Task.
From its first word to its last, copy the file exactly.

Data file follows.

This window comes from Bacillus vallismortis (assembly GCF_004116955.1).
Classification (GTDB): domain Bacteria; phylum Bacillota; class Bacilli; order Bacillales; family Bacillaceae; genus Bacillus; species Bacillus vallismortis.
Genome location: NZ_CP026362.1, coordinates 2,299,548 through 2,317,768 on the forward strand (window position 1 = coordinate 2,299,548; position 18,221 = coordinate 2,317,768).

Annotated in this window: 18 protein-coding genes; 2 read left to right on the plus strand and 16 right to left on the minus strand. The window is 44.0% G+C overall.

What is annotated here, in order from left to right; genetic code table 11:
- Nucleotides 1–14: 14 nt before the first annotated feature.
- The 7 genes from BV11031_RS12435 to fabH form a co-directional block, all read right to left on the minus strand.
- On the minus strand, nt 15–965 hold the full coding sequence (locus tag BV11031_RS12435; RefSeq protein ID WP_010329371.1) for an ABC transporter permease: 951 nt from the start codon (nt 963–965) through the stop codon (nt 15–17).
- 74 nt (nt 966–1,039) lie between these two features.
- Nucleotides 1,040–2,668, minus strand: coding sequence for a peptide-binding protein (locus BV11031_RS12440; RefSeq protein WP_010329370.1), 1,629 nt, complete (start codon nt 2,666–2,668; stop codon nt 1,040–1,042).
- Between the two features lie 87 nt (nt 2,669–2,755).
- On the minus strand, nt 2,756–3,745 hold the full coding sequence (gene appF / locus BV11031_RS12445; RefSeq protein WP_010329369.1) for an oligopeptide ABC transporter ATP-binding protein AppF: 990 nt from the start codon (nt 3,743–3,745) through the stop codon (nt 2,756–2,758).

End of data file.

This window comes from Bacillus vallismortis (assembly GCF_004116955.1).
Classification (GTDB): domain Bacteria; phylum Bacillota; class Bacilli; order Bacillales; family Bacillaceae; genus Bacillus; species Bacillus vallismortis.
Genome location: NZ_CP026362.1, coordinates 2,299,548 through 2,317,768 on the forward strand (window position 1 = coordinate 2,299,548; position 18,221 = coordinate 2,317,768).

Annotated in this window: 18 protein-coding genes; 2 read left to right on the plus strand and 16 right to left on the minus strand. The window is 44.0% G+C overall.

What is annotated here, in order from left to right; genetic code table 11:
- Nucleotides 1–14: 14 nt before the first annotated feature.
- The 7 genes from BV11031_RS12435 to fabH form a co-directional block, all read right to left on the minus strand.
- On the minus strand, nt 15–965 hold the full coding sequence (locus tag BV11031_RS12435; RefSeq protein ID WP_010329371.1) for an ABC transporter permease: 951 nt from the start codon (nt 963–965) through the stop codon (nt 15–17).
- 74 nt (nt 966–1,039) lie between these two features.
- Nucleotides 1,040–2,668, minus strand: coding sequence for a peptide-binding protein (locus BV11031_RS12440; RefSeq protein WP_010329370.1), 1,629 nt, complete (start codon nt 2,666–2,668; stop codon nt 1,040–1,042).
- Between the two features lie 87 nt (nt 2,669–2,755).
- On the minus strand, nt 2,756–3,745 hold the full coding sequence (gene appF / locus BV11031_RS12445; RefSeq protein WP_010329369.1) for an oligopeptide ABC transporter ATP-binding protein AppF: 990 nt from the start codon (nt 3,743–3,745) through the stop codon (nt 2,756–2,758).